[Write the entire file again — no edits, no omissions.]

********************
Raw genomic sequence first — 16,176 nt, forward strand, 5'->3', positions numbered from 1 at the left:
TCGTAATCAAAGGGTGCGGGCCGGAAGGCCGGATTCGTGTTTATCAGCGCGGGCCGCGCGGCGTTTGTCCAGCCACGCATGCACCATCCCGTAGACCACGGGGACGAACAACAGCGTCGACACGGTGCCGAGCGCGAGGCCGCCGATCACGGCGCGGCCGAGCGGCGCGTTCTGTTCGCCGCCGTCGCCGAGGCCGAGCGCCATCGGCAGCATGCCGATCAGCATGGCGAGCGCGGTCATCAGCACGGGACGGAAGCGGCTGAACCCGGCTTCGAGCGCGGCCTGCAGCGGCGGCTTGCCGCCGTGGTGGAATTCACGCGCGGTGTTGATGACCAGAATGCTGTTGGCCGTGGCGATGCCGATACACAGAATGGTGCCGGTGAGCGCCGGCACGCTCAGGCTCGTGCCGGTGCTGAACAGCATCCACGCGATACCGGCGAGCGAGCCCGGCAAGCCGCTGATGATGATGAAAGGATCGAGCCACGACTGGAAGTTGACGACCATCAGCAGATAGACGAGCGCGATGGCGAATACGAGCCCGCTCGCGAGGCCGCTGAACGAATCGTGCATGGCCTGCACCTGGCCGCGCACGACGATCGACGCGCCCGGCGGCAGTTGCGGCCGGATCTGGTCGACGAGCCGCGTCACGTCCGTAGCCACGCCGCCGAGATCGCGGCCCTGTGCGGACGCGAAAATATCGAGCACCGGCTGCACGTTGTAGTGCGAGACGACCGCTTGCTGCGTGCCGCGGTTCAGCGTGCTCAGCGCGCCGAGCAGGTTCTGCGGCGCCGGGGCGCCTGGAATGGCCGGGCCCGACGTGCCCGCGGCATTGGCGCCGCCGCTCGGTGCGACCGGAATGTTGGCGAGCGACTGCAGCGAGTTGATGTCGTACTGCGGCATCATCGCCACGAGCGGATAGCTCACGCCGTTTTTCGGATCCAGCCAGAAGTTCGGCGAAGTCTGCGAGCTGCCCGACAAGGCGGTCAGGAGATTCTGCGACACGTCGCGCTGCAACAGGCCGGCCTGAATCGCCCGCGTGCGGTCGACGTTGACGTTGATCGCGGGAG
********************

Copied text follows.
Raw genomic sequence first — 16,176 nt, forward strand, 5'->3', positions numbered from 1 at the left:
TCGTAATCAAAGGGTGCGGGCCGGAAGGCCGGATTCGTGTTTATCAGCGCGGGCCGCGCGGCGTTTGTCCAGCCACGCATGCACCATCCCGTAGACCACGGGGACGAACAACAGCGTCGACACGGTGCCGAGCGCGAGGCCGCCGATCACGGCGCGGCCGAGCGGCGCGTTCTGTTCGCCGCCGTCGCCGAGGCCGAGCGCCATCGGCAGCATGCCGATCAGCATGGCGAGCGCGGTCATCAGCACGGGACGGAAGCGGCTGAACCCGGCTTCGAGCGCGGCCTGCAGCGGCGGCTTGCCGCCGTGGTGGAATTCACGCGCGGTGTTGATGACCAGAATGCTGTTGGCCGTGGCGATGCCGATACACAGAATGGTGCCGGTGAGCGCCGGCACGCTCAGGCTCGTGCCGGTGCTGAACAGCATCCACGCGATACCGGCGAGCGAGCCCGGCAAGCCGCTGATGATGATGAAAGGATCGAGCCACGACTGGAAGTTGACGACCATCAGCAGATAGACGAGCGCGATGGCGAATACGAGCCCGCTCGCGAGGCCGCTGAACGAATCGTGCATGGCCTGCACCTGGCCGCGCACGACGATCGACGCGCCCGGCGGCAGTTGCGGCCGGATCTGGTCGACGAGCCGCGTCACGTCCGTAGCCACGCCGCCGAGATCGCGGCCCTGTGCGGACGCGAAAATATCGAGCACCGGCTGCACGTTGTAGTGCGAGACGACCGCTTGCTGCGTGCCGCGGTTCAGCGTGCTCAGCGCGCCGAGCAGGTTCTGCGGCGCCGGGGCGCCTGGAATGGCCGGGCCCGACGTGCCCGCGGCATTGGCGCCGCCGCTCGGTGCGACCGGAATGTTGGCGAGCGACTGCAGCGAGTTGATGTCGTACTGCGGCATCATCGCCACGAGCGGATAGCTCACGCCGTTTTTCGGATCCAGCCAGAAGTTCGGCGAAGTCTGCGAGCTGCCCGACAAGGCGGTCAGGAGATTCTGCGACACGTCGCGCTGCAACAGGCCGGCCTGAATCGCCCGCGTGCGGTCGACGTTGACGTTGATCGCGGGAG